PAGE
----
NASA's Spirit rover has climbed higher into rocky hills on Mars, and its twin, Opportunity, has descended deeper into a crater, but both rovers, for the time being, are operating with some restrictions while team members diagnose unexpected behavior.
Both rovers have successfully operated for more than double the span of their three-month primary missions. They have been conducting bonus science in extended missions since April.
While Spirit was executing commands on Aug. 1, a semiconductor component failed to power on as intended. The component, a programmable gate array, directly affects usability of the rover's three spectrometer instruments. Subsequent commands for using the miniature thermal emission spectrometer in that day's sequence resulted in repeated error messages.
Engineers on the Mars Exploration Rover team at NASA's Jet Propulsion Laboratory, Pasadena, Calif., have determined the most likely cause is a timing issue of one instruction reaching the gate array microseconds before another that was intended to precede it. If that diagnosis is confirmed, a repeat could be avoided by inserting a delay between commands that might reproduce the problem, engineers expect. Until then, the rover science team's daily choices for how to use Spirit do not include using the miniature thermal emission spectrometer, the Moessbauer spectrometer or the alpha particle X-ray spectrometer.
"While we're being very cautious in how we operate today and tomorrow, we expect to verify the problem and resolve this issue with a relatively easy workaround," said JPL's Jim Erickson, project manager for the twin rovers.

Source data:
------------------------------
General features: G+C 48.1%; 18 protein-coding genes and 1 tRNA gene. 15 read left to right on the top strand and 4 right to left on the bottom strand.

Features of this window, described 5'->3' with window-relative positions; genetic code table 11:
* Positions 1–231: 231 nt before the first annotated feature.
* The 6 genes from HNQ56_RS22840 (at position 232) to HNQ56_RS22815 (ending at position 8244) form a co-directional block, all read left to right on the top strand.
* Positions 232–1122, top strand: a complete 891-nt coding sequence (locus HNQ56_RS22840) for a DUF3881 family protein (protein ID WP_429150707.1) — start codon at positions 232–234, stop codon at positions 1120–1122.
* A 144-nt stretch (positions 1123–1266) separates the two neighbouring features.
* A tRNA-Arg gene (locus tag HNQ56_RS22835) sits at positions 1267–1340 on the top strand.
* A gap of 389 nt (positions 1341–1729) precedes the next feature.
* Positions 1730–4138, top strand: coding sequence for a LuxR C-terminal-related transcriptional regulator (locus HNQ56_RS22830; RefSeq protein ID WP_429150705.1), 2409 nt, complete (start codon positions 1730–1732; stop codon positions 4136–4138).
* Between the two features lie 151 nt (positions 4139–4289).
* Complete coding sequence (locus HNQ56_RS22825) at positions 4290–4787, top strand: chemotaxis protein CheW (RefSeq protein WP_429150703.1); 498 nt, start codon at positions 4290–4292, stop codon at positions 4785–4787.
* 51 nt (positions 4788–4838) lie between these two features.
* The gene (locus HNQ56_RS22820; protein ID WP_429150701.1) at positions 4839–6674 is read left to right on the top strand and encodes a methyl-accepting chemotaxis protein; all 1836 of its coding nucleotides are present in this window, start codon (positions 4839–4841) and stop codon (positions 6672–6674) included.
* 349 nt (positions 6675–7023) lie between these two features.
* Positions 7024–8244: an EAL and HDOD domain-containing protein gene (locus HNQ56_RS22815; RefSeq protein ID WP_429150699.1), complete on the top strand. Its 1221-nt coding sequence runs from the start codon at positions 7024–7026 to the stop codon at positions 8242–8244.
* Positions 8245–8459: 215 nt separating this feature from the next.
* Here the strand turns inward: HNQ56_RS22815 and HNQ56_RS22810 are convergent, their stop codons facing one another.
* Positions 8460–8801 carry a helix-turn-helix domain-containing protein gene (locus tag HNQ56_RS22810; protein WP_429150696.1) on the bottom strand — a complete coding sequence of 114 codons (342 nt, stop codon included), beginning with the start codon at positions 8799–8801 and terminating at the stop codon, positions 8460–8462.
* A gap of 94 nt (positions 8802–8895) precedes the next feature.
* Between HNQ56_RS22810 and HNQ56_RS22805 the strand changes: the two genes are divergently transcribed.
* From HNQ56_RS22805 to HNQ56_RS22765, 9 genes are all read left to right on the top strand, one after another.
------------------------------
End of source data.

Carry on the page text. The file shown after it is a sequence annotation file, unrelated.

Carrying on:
Spirit has driven to a bedrock exposure near the top of a spur of the "Columbia Hills." The location sits about nine meters (30 feet) above a plain that the rover crossed for months to get from its landing site to the hills. Planners intend for Spirit to spend more than a week at this site, inspecting the rock exposure, dubbed "Clovis," and recording the panoramic scene from this viewpoint.
Halfway around Mars, Opportunity has driven about 20 meters (66 feet) into "Endurance Crater," examining increasingly older layers of bedrock as it advances. If assessments of traversability continue giving positive indications, the rover team plans next to send Opportunity counterclockwise across the inner slope of the crater to study possible targets of dune tendrils, boulders and the base of a cliff.
Four times in the past two weeks, Opportunity has sent error messages while successfully taking pictures with its microscopic imager. One theory for the cause is degradation of flexible cabling that runs down the rover's robotic arm to the instrument. As a precaution while undertaking further analysis, the rover team is treating use of the arm as a consumable resource, with cable wear each time the arm is moved decreasing the possible number of future microscopic images.
"We are being very conservative about this because we certainly don't want to do anything to jeopardize the instruments," said Dr. Ken Herkenhoff of the U.S. Geological Survey Astrogeology Team, Flagstaff, Ariz., lead scientist for both rovers' microscopic imagers. "We are running more diagnostics that we hope will identify the problem. There are potential explanations that would mean we do not have to treat arm use as a consumable."
Erickson said, "We will no doubt have more issues with them in the future. We'll do everything we can to milk the most value out of them while they are usable, but they won't last forever."
JPL, a division of the California Institute of Technology in Pasadena, manages the Mars Exploration Rover project for NASA's Science Mission Directorate, Washington. Additional information about the project is available from JPL at http://marsrovers.jpl.nasa.gov/ and from Cornell University, Ithaca, N.Y., at http://athena.cornell.edu.
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